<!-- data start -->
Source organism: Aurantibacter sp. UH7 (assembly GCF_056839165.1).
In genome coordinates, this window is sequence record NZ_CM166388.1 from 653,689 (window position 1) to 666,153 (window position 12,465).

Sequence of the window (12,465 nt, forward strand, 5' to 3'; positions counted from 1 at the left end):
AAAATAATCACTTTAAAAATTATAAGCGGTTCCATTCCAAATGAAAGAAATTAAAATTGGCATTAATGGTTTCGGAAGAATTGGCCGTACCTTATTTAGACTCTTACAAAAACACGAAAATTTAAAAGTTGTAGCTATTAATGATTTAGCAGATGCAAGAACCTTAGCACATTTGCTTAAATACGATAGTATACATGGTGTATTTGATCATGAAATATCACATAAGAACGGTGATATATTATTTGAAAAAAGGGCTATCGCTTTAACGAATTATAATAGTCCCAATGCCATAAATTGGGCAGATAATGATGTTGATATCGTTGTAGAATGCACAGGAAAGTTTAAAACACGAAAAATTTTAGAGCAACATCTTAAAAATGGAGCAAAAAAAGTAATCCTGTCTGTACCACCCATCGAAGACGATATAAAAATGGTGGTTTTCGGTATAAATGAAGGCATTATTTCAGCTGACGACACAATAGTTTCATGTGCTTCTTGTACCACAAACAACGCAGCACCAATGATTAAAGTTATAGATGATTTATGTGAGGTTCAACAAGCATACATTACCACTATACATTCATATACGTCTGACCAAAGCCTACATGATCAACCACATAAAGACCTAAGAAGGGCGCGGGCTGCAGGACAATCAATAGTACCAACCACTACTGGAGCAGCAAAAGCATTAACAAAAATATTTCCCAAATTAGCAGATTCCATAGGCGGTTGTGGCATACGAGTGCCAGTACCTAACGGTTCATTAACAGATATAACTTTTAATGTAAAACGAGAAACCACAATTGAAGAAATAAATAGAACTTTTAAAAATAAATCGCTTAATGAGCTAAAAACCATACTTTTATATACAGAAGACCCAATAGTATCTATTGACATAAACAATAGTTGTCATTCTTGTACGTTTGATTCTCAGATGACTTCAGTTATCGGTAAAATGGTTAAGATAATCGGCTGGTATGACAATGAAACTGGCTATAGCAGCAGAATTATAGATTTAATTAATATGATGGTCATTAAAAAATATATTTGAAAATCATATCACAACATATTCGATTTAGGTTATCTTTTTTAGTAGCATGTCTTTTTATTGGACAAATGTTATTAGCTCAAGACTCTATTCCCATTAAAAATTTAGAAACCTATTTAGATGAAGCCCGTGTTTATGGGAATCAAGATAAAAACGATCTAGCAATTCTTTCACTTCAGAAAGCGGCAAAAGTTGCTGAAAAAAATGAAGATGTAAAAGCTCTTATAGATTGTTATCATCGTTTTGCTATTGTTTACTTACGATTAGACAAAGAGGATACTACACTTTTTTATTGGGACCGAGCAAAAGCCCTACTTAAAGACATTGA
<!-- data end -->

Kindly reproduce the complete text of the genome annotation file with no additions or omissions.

Source organism: Aurantibacter sp. UH7 (assembly GCF_056839165.1).
In genome coordinates, this window is sequence record NZ_CM166388.1 from 653,689 (window position 1) to 666,153 (window position 12,465).

Sequence of the window (12,465 nt, forward strand, 5' to 3'; positions counted from 1 at the left end):
AAAATAATCACTTTAAAAATTATAAGCGGTTCCATTCCAAATGAAAGAAATTAAAATTGGCATTAATGGTTTCGGAAGAATTGGCCGTACCTTATTTAGACTCTTACAAAAACACGAAAATTTAAAAGTTGTAGCTATTAATGATTTAGCAGATGCAAGAACCTTAGCACATTTGCTTAAATACGATAGTATACATGGTGTATTTGATCATGAAATATCACATAAGAACGGTGATATATTATTTGAAAAAAGGGCTATCGCTTTAACGAATTATAATAGTCCCAATGCCATAAATTGGGCAGATAATGATGTTGATATCGTTGTAGAATGCACAGGAAAGTTTAAAACACGAAAAATTTTAGAGCAACATCTTAAAAATGGAGCAAAAAAAGTAATCCTGTCTGTACCACCCATCGAAGACGATATAAAAATGGTGGTTTTCGGTATAAATGAAGGCATTATTTCAGCTGACGACACAATAGTTTCATGTGCTTCTTGTACCACAAACAACGCAGCACCAATGATTAAAGTTATAGATGATTTATGTGAGGTTCAACAAGCATACATTACCACTATACATTCATATACGTCTGACCAAAGCCTACATGATCAACCACATAAAGACCTAAGAAGGGCGCGGGCTGCAGGACAATCAATAGTACCAACCACTACTGGAGCAGCAAAAGCATTAACAAAAATATTTCCCAAATTAGCAGATTCCATAGGCGGTTGTGGCATACGAGTGCCAGTACCTAACGGTTCATTAACAGATATAACTTTTAATGTAAAACGAGAAACCACAATTGAAGAAATAAATAGAACTTTTAAAAATAAATCGCTTAATGAGCTAAAAACCATACTTTTATATACAGAAGACCCAATAGTATCTATTGACATAAACAATAGTTGTCATTCTTGTACGTTTGATTCTCAGATGACTTCAGTTATCGGTAAAATGGTTAAGATAATCGGCTGGTATGACAATGAAACTGGCTATAGCAGCAGAATTATAGATTTAATTAATATGATGGTCATTAAAAAATATATTTGAAAATCATATCACAACATATTCGATTTAGGTTATCTTTTTTAGTAGCATGTCTTTTTATTGGACAAATGTTATTAGCTCAAGACTCTATTCCCATTAAAAATTTAGAAACCTATTTAGATGAAGCCCGTGTTTATGGGAATCAAGATAAAAACGATCTAGCAATTCTTTCACTTCAGAAAGCGGCAAAAGTTGCTGAAAAAAATGAAGATGTAAAAGCTCTTATAGATTGTTATCATCGTTTTGCTATTGTTTACTTACGATTAGACAAAGAGGATACTACACTTTTTTATTGGGACCGAGCAAAAGCCCTACTTAAAGACATTGA